Students With Both mathematics and Reading Difficulties

October 29, 2012 Leave a comment

Students who have both reading and mathematics difficulties are obviously at a double disadvantage. However, even though the reading and mathematical processing areas of the brain are separate from each other, these two cerebral regions interact whenever the learner must translate word problems into symbolic representations. Here are some strategies that are effective with these students.

Cue words in word problems. Help these students decode language into mathematical operations by alerting them to common phrases or cue words found in word problems that identify which operation to use.

Word problem maps. Give students with reading problems a story map to highlight certain important aspects of the story such as introduction, plot line, characters, time line, and story climax. Gagnon and Maccini (2001) have developed a similar learning aid, called a word problem map, to help students with mathematics difficulties organize their thoughts as they tackle word problems. The map can be completed by an individual student or by students working in groups of two or three.

The RIDD strategy. The RIDD strategy was developed by Jackson (2002) in 1997 for students with learning disabilities. In practice, it has shown to be particularly helpful to students who have difficulties in both reading and mathematics. RIDD stands for Read, Imagine, Decide, and Do. The following is a description of these four steps.

Step 1: Read the problem. Read the passage from beginning to end. This helps students focus on the entire task rather than just one line at a time. Good readers often skip words within a text, or they substitute another word and continue reading. In this step, students decide ahead of time what they will call a word that they do not recognize. In mathematics word problems, substitutions can be made for long numbers rather than saying the entire number on the first reading. Teachers should model this substitution when they read the problem aloud to the class.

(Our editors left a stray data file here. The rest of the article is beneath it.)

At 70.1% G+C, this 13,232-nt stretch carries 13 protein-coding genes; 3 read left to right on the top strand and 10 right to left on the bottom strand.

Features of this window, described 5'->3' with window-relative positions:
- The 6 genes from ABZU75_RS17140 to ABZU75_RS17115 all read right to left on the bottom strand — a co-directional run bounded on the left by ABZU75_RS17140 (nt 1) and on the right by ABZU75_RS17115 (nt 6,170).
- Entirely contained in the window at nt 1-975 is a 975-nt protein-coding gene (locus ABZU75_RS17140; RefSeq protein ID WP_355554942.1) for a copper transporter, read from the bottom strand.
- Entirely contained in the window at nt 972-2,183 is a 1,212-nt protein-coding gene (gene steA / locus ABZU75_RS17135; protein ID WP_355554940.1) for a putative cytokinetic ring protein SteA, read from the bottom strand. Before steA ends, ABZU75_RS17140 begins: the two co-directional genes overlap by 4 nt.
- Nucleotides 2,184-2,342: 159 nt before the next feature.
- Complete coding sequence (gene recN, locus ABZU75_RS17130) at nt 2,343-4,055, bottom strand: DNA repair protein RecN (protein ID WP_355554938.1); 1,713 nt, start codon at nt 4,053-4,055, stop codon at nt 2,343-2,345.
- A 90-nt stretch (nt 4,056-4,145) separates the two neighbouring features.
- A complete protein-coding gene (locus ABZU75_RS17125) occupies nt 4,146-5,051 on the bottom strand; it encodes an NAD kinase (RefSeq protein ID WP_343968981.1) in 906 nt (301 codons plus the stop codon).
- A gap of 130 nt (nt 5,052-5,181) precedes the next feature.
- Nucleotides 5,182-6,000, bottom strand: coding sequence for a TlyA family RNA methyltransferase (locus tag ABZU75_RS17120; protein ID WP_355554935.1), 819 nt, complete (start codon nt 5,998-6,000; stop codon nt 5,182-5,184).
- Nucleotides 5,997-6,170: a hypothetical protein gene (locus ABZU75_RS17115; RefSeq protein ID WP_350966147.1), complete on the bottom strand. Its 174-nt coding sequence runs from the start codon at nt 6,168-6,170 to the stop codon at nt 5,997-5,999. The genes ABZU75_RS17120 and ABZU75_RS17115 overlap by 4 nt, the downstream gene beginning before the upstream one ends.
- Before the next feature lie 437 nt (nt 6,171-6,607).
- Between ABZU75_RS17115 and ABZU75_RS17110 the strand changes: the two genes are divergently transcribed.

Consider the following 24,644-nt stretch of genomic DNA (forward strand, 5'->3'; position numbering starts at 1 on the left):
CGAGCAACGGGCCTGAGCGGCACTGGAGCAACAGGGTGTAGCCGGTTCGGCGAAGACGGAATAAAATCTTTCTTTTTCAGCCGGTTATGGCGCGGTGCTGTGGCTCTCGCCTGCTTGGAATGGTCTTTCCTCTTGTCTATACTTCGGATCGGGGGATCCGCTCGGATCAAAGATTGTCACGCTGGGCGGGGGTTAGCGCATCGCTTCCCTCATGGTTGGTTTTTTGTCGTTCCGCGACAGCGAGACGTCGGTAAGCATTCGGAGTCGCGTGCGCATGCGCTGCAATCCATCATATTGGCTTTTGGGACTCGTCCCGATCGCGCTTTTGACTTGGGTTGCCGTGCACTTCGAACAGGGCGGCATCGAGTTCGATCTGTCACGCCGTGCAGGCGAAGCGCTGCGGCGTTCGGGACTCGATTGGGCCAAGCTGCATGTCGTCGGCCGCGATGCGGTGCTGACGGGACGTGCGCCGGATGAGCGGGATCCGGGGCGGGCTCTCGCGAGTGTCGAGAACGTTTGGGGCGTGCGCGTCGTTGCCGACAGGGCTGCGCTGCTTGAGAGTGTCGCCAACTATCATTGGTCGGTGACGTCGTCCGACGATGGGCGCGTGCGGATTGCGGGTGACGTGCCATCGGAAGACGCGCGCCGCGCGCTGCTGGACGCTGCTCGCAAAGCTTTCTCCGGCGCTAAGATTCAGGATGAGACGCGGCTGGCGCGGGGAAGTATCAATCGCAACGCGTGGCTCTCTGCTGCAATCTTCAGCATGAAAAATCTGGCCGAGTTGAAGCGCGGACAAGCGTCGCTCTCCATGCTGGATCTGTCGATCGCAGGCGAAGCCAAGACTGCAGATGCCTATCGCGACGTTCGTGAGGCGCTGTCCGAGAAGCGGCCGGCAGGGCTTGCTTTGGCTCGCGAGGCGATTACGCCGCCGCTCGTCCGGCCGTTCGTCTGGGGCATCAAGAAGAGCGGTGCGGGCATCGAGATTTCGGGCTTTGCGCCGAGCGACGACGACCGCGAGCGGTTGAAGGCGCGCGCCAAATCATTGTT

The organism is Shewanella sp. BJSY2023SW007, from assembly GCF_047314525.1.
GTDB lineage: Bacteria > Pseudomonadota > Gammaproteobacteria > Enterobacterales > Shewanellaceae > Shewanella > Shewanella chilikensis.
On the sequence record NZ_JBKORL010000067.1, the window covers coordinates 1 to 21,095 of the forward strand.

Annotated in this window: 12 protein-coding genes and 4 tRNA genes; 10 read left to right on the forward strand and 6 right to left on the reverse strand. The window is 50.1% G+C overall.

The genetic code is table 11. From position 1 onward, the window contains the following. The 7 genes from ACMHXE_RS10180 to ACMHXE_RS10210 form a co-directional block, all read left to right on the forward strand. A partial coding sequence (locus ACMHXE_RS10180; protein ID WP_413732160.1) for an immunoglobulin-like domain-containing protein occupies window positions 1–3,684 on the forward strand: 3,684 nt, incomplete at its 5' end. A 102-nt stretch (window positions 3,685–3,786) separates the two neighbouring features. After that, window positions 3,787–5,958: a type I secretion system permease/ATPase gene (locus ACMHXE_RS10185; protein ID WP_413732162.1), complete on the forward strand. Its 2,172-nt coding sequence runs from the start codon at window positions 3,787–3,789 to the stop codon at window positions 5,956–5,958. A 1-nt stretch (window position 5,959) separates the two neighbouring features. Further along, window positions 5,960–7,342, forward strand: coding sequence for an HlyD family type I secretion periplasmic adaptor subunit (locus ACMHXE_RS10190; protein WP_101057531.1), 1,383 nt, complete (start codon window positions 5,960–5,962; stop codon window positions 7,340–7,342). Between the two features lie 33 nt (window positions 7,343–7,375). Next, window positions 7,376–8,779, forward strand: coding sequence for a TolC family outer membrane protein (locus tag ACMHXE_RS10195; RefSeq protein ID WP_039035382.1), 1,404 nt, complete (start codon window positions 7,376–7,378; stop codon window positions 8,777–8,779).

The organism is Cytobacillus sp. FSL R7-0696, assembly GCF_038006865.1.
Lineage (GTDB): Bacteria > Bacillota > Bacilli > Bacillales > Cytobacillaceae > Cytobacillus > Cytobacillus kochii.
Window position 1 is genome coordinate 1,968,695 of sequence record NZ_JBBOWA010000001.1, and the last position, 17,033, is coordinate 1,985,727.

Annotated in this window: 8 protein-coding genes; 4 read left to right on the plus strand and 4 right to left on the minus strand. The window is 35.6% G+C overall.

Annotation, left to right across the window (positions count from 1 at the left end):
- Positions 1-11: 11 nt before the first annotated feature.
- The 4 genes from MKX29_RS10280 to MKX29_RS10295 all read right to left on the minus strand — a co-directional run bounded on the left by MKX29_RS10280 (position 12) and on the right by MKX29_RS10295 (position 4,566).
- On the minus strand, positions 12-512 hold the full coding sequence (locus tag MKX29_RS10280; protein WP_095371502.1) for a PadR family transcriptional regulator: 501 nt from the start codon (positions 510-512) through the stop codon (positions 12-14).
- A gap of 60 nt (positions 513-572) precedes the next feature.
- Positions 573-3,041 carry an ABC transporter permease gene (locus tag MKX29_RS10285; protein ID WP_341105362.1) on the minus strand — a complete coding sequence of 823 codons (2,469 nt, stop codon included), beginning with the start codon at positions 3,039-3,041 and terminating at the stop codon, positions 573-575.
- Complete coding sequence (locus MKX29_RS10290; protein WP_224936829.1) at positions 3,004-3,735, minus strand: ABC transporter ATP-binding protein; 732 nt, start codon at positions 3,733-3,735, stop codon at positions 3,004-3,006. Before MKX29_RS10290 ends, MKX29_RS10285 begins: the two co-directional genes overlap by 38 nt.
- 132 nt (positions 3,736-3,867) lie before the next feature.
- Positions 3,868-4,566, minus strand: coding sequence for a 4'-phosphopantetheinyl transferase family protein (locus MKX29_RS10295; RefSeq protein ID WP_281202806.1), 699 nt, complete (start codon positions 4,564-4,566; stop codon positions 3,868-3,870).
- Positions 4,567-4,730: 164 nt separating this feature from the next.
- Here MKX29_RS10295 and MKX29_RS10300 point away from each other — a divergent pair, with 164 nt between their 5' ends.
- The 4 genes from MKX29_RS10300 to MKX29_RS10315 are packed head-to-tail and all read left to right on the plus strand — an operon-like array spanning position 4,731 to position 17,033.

Step 2: Imagine the problem. In this step, the students create a mental picture of what they have read. Using imagery when learning new material activates more brain regions and transforms the learning into meaningful visual, auditory, or kinesthetic images of information. This makes it easier for the new information to be stored in the students’ own knowledge base. Imagery helps students focus on the concept being presented, and provides a way of monitoring their performance.

Step 3: Decide what to do. In order to generate a mental picture of the situation, this step encourages students to read the entire mathematics problem without stopping. They then decide what to do and in what order to solve the problem. For example, in a word problem requiring addition and then subtraction, students would read the problem, create a mental picture, and then decide whether to add or subtract first. For young students, teachers can guide them through this step with appropriate questioning so the students can decide what procedures to use. Note how this step combines reading, visualization, and problem solving.

Step 4: Do the work. During this step the students actually complete the task. Often, students start reading a mathematics problem, stop part way through it, and begin writing numerical expressions. This process can produce errors because the students do not have all the information. By making this a separate step, students realize that there are things to do between reading the problem and writing it down. Jackson (2002) observed that when students used RIDD to solve mathematics problems, they liked this strategy because they perceived the last step as the only time they did work. Apparently, the students did not realize that what they did in the first three steps was all part of the process for solving problems.